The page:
Based on early drawings, on the first three floors, each of the four central bays presented a long horizontal window opening. Each opening included two central fixed windows, flanked on each side by a one over one window, with an operable awning window at the top. At these central bays, at the first three levels, the present configuration of the windows and related elements is consistent with early drawings, (although the windows may be replacements in kind). Originally, the configuration of the fourth floor windows at the four central bays was similar. Here the original windows have been clearly replaced by a series of vertical single panes, some of which may now be operable casement windows.

At the top level, the cladding of the four bays, as well as the end bay to the north, has been covered with metal cladding. This cladding also obscures the thin horizontal band at the top of the third level windows. Typically, similar horizontal bands, set above and below the windows, run the face of the elevation, but stop at the entry bay to the south.

At each of the first three floors, the north end bay included paired windows, one fixed and the other a one over one, with an awning window at the top. This is also consistent with the present appearance of the north bay. At the fourth level, consistent with the changes already noted at the four central bays, the paired windows have been replaced by two single pane windows.

The south end bay, which includes a tall, recessed and glazed-wall entry portal, is also distinguished by its brick cladding. Construction drawings suggest that the original construction of this portion of the main facade was of wood, with brick cladding attached, (with metal gauge ties). A concrete lintel, currently painted dark brown, is set above the glazed portal opening. The present appearance of the southern portion of the façade is almost consistent with early drawings. As in the drawings, there are thin brick sills below the openings at both the third and fourth levels. The two fourth floor openings are each one pane of glass. This design is consistent with what is shown in early drawings.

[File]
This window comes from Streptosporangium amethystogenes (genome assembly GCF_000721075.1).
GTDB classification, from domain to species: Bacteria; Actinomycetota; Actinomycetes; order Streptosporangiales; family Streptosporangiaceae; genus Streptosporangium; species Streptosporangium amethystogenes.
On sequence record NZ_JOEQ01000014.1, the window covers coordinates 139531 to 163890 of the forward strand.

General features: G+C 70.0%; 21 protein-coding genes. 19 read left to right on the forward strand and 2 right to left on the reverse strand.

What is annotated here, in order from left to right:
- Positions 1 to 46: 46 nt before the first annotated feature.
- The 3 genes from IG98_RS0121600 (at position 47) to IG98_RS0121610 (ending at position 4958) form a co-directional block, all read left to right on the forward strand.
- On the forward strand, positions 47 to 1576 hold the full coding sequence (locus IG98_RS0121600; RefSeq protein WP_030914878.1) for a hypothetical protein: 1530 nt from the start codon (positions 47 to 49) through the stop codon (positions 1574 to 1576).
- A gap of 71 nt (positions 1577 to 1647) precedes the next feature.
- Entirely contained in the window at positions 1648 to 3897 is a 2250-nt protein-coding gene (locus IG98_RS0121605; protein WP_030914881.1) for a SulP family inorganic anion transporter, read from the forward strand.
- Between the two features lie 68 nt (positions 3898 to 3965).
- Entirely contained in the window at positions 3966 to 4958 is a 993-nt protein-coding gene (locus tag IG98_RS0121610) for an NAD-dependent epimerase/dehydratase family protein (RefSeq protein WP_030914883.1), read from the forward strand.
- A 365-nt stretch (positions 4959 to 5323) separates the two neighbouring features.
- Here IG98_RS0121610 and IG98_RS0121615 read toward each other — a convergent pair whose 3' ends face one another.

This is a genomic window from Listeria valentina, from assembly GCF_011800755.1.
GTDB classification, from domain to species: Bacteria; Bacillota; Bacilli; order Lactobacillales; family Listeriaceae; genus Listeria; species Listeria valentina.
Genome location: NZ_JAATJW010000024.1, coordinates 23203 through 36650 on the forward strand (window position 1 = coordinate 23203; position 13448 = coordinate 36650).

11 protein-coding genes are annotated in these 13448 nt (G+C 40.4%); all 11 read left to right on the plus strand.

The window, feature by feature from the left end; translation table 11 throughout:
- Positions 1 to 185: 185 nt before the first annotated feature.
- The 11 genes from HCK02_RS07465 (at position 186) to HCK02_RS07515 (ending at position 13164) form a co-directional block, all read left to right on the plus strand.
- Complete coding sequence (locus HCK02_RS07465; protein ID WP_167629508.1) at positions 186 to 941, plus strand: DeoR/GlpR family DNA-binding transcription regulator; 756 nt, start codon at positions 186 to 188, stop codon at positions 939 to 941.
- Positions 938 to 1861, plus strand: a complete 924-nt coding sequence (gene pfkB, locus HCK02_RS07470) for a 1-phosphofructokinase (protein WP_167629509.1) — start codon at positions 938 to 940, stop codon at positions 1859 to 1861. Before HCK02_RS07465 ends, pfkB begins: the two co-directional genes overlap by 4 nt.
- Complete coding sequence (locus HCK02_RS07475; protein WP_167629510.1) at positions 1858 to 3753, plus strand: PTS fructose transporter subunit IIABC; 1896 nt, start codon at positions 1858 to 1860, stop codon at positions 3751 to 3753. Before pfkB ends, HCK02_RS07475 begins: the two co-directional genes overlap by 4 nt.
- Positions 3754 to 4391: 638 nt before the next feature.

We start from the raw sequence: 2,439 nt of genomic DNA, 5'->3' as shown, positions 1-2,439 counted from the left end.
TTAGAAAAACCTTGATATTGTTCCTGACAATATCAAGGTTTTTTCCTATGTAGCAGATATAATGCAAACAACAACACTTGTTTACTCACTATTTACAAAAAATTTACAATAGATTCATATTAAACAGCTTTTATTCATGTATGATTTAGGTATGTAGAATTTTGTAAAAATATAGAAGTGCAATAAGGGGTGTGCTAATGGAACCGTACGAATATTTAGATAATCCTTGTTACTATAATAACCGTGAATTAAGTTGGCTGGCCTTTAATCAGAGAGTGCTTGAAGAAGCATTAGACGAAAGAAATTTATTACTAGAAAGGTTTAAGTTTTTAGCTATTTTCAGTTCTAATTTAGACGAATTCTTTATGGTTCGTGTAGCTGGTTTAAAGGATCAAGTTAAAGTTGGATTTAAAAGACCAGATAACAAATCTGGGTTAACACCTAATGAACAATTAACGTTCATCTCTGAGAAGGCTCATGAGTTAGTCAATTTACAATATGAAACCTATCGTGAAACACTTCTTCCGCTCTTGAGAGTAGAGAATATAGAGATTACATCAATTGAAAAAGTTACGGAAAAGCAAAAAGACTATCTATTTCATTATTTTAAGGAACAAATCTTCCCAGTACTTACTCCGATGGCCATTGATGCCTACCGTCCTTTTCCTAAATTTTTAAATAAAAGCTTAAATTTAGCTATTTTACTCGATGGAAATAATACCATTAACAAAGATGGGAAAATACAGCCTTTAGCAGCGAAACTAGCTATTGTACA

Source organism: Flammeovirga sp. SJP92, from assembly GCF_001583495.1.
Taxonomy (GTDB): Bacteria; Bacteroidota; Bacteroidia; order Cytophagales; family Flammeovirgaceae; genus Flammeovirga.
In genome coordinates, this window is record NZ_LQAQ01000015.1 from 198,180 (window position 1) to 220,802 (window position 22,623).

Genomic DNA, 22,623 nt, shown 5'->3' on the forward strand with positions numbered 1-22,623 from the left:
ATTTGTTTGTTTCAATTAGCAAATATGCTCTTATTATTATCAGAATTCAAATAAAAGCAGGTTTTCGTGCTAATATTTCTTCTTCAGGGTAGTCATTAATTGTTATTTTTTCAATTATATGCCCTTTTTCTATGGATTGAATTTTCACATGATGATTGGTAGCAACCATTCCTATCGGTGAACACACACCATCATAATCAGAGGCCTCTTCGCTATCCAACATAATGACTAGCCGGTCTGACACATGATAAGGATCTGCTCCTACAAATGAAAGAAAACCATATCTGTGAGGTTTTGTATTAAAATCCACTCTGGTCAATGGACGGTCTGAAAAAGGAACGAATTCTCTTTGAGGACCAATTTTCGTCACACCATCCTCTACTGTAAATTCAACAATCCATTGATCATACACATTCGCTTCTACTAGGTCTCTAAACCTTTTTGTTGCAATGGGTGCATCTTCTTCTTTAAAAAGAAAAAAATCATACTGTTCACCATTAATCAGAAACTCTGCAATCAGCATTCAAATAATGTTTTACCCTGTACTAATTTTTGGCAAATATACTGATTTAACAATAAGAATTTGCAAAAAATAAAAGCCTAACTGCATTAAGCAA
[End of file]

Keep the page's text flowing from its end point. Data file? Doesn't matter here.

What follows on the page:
The south elevation is the only other elevation, which is visible from the street. The early drawings show no openings. The original cladding was pumice block and, as today, the elevation had concrete vertical elements that marked the interior bays. Most of the original cladding is now covered with an additional layer of metal cladding.

 The adjoining altered warehouse to the north is basically rectangular in plan with a large curved roof set over bow trusses. Although its general form remains, its exterior has been considerably altered.


Detail for 1930 6TH AVE / Parcel ID 7666203467 / Inv # 0

Status: Yes - Inventory
Classication: Building District Status: INV
Cladding(s): Concrete, Concrete - Block Foundation(s): Concrete - Poured
Roof Type(s): Flat with Parapet Roof Material(s): Asphalt/Composition
Building Type: Industry/Processing/Extraction - Industrial Storag Plan: Rectangular
Structural System: Concrete - Block No. of Stories: four
Unit Theme(s): Commerce, Manufacturing/Industry
Integrity
Changes to Plan: Moderate
Changes to Original Cladding: Slight
Changes to Windows: Moderate
Major Bibliographic References
King County Property Record Card (c. 1938-1972), Washington State Archives.
Drawings, Microfiche Files, Department of Planning and Development.
King County Assessor Property Characteristics Report, database at http://www5.metrokc.gov/ --parcel locator

Photo collection for 1930 6TH AVE / Parcel ID 7666203467 / Inv # 0


Photo taken Feb 02, 2010

Photo taken Feb 02, 2010